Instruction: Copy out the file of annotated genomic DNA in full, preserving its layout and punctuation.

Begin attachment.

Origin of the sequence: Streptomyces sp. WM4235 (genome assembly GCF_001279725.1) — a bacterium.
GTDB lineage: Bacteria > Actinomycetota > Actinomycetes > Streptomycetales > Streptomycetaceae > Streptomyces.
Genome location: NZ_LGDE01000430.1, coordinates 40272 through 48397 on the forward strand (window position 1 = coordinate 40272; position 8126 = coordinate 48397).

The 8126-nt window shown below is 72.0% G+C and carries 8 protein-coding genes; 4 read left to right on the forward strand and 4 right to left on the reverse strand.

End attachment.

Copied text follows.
Origin of the sequence: Streptomyces sp. WM4235 (genome assembly GCF_001279725.1) — a bacterium.
GTDB lineage: Bacteria > Actinomycetota > Actinomycetes > Streptomycetales > Streptomycetaceae > Streptomyces.
Genome location: NZ_LGDE01000430.1, coordinates 40272 through 48397 on the forward strand (window position 1 = coordinate 40272; position 8126 = coordinate 48397).

The 8126-nt window shown below is 72.0% G+C and carries 8 protein-coding genes; 4 read left to right on the forward strand and 4 right to left on the reverse strand.